Does rock need saving. No matter, here’s some frenchman who are going to do it anyway
Whether rock n roll ever disappeared – whatever was meant to happen as a result of grunge never actually did, no matter what conventional wisdom is – and whether it needs to wreak revenge on anything at all, is open to question.
What is crystal clear is the first minute of Carousel Vertigo’s second album renders the debate superfluous anyway. The Def Leppard-esque harmony vocals, the Hammond organ lick and a riff straight out of Keith Richards’ play-book, all happen before you get to the vocals of Vincent Martinez. Like someone mixed Rod Stewart, Paul Rodgers, Steven Tyler and Chris Robinson just for kicks, “No More Hesitatin’” is not just an opening jab, it’s a full-on Anthony Joshua uppercut to the chin.
What was that about rock n roll being dead? Yeah, right.
It’s entirely tempting to end this review right there, because that’s basically the four piece – three Frenchmen and an American – in a nutshell. They know classic 80’s rock, they are totally cool with The Faces and you best believe they look the part too, but they are much, much more.
They are a blues band, boogying like ZZ Top with a piano on the marvellous “Honey Do”, they write slamming hooks like the one on “Jackie Run Run”, and you know those big old ballads Aerosmith used to do? The ones with Liv Tylor and Alicia Silverstone in the videos? Yeah, well “Hideaway” is the modern equivalent.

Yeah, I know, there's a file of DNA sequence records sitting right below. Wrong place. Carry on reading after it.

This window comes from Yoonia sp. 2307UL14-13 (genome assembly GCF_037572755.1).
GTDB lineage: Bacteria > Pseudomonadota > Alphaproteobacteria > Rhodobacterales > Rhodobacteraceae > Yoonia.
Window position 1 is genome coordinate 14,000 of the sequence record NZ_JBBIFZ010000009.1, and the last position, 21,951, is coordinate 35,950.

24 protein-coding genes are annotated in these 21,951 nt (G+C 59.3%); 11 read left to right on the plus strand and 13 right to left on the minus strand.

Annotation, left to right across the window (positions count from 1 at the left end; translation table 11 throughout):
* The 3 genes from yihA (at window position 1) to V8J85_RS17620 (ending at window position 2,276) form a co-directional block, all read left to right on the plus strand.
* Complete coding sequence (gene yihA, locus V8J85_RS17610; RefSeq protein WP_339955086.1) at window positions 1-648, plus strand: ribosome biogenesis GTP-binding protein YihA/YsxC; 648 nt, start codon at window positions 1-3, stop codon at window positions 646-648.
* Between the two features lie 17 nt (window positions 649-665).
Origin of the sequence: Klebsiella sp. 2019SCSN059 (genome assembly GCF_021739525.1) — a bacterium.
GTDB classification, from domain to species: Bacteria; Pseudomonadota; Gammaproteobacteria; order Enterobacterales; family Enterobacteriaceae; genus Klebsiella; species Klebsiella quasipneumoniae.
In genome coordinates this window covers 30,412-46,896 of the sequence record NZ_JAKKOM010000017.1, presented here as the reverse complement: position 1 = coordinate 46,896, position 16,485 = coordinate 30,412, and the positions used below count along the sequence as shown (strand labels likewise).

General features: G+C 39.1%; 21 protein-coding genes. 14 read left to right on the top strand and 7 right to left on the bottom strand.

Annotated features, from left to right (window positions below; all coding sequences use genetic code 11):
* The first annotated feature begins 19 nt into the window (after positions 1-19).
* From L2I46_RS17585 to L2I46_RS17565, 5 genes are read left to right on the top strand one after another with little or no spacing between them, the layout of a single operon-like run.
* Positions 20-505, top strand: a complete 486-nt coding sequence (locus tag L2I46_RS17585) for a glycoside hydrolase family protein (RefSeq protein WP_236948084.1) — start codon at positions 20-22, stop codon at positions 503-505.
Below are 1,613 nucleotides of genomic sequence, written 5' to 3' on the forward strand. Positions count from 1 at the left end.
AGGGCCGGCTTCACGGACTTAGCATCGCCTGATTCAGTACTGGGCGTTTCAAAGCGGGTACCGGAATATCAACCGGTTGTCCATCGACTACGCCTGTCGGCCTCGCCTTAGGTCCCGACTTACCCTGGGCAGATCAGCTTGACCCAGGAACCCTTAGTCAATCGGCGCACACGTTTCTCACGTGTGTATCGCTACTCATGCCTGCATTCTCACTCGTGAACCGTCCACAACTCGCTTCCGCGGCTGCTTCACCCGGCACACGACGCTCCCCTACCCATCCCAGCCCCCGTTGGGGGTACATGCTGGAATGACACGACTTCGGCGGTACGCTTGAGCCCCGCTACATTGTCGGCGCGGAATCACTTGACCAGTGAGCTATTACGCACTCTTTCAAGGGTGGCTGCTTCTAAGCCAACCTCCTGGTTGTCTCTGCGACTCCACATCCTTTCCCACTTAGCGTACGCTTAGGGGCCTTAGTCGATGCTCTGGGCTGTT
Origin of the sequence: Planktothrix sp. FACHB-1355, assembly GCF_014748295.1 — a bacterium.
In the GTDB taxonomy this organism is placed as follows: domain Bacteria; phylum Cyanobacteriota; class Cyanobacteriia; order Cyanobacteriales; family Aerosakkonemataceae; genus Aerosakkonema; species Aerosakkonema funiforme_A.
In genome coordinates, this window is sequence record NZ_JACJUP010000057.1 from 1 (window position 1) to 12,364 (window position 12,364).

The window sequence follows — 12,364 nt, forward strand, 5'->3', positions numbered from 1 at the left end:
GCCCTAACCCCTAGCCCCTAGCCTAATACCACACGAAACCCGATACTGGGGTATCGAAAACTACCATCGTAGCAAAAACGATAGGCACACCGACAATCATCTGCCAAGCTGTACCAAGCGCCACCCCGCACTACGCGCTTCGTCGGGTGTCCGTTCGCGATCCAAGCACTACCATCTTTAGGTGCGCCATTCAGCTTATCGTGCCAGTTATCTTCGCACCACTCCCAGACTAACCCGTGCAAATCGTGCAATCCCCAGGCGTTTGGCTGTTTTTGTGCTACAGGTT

Then there’s the title track. All loose limbed Black Crowes-isms, and featuring a horn section like Southside Johnny no less. “What’s it to ya? You two-bit loser” goes its first line like it really isn’t interested in your opinion. Neither should it be. It’s got too much else going on.
“Hard Luck Lover” sounds like a King King song and it distils all cool music into four glorious minutes, and just when you thought the collection couldn’t be more fun, along comes “Get It On”. It hits the nail on the head. “Just another soul singer, in a rock n roll band” sings Martinez and the boy isn’t wrong.
“Don’t Take It To Heart” finds the dirt in a harmonica lick, and is The Quireboys spirit of drunken nights captured perfectly, while “Don’t Take It To Heart” finds something soulful to say, as it stretches out over its close on seven minutes. It is mere proof that there isn’t anything CV can’t do.
“Revenge Of Rock N Roll” is their second album and, if you haven’t heard the first one then it doesn’t matter. The second, which ends with the downright funky “I May, I Might” exists, and if you like classic rock, you’re going to love it. Rock n roll ain’t getting revenge here, though. It doesn’t need to. There’s nothing that can come close to rock n roll when it’s done like this. If there is justice Carousel Vertigo are going so stratospheric they’re going to be dizzy.